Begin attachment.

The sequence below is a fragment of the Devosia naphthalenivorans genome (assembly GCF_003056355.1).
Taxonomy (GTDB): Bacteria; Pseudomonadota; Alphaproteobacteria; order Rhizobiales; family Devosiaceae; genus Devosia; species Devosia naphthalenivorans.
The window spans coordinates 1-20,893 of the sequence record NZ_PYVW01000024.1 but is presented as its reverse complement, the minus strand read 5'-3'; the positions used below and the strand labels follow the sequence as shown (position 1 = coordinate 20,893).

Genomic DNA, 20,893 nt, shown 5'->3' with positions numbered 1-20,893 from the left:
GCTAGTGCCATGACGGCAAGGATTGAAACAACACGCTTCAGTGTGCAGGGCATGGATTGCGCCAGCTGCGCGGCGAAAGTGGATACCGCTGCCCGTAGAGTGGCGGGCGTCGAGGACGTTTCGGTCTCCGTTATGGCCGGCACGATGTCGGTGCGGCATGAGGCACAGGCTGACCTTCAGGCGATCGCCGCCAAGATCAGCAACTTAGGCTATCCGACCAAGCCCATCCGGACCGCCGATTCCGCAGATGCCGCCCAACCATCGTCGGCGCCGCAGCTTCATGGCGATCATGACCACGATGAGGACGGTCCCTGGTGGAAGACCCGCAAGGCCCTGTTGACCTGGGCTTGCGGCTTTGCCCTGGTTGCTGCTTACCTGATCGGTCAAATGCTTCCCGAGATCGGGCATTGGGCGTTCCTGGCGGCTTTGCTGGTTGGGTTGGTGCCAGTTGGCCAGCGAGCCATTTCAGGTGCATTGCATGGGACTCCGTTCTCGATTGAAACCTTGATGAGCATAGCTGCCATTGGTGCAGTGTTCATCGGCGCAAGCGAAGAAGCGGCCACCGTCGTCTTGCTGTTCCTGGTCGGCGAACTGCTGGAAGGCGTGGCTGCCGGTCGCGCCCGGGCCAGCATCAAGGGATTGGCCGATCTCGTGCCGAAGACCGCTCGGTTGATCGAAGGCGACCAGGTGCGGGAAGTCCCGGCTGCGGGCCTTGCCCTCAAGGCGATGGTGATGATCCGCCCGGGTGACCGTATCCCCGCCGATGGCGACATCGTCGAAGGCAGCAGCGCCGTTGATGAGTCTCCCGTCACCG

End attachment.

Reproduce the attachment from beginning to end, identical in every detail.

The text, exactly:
The sequence below is a fragment of the Devosia naphthalenivorans genome (assembly GCF_003056355.1).
Taxonomy (GTDB): Bacteria; Pseudomonadota; Alphaproteobacteria; order Rhizobiales; family Devosiaceae; genus Devosia; species Devosia naphthalenivorans.
The window spans coordinates 1-20,893 of the sequence record NZ_PYVW01000024.1 but is presented as its reverse complement, the minus strand read 5'-3'; the positions used below and the strand labels follow the sequence as shown (position 1 = coordinate 20,893).

Genomic DNA, 20,893 nt, shown 5'->3' with positions numbered 1-20,893 from the left:
GCTAGTGCCATGACGGCAAGGATTGAAACAACACGCTTCAGTGTGCAGGGCATGGATTGCGCCAGCTGCGCGGCGAAAGTGGATACCGCTGCCCGTAGAGTGGCGGGCGTCGAGGACGTTTCGGTCTCCGTTATGGCCGGCACGATGTCGGTGCGGCATGAGGCACAGGCTGACCTTCAGGCGATCGCCGCCAAGATCAGCAACTTAGGCTATCCGACCAAGCCCATCCGGACCGCCGATTCCGCAGATGCCGCCCAACCATCGTCGGCGCCGCAGCTTCATGGCGATCATGACCACGATGAGGACGGTCCCTGGTGGAAGACCCGCAAGGCCCTGTTGACCTGGGCTTGCGGCTTTGCCCTGGTTGCTGCTTACCTGATCGGTCAAATGCTTCCCGAGATCGGGCATTGGGCGTTCCTGGCGGCTTTGCTGGTTGGGTTGGTGCCAGTTGGCCAGCGAGCCATTTCAGGTGCATTGCATGGGACTCCGTTCTCGATTGAAACCTTGATGAGCATAGCTGCCATTGGTGCAGTGTTCATCGGCGCAAGCGAAGAAGCGGCCACCGTCGTCTTGCTGTTCCTGGTCGGCGAACTGCTGGAAGGCGTGGCTGCCGGTCGCGCCCGGGCCAGCATCAAGGGATTGGCCGATCTCGTGCCGAAGACCGCTCGGTTGATCGAAGGCGACCAGGTGCGGGAAGTCCCGGCTGCGGGCCTTGCCCTCAAGGCGATGGTGATGATCCGCCCGGGTGACCGTATCCCCGCCGATGGCGACATCGTCGAAGGCAGCAGCGCCGTTGATGAGTCTCCCGTCACCG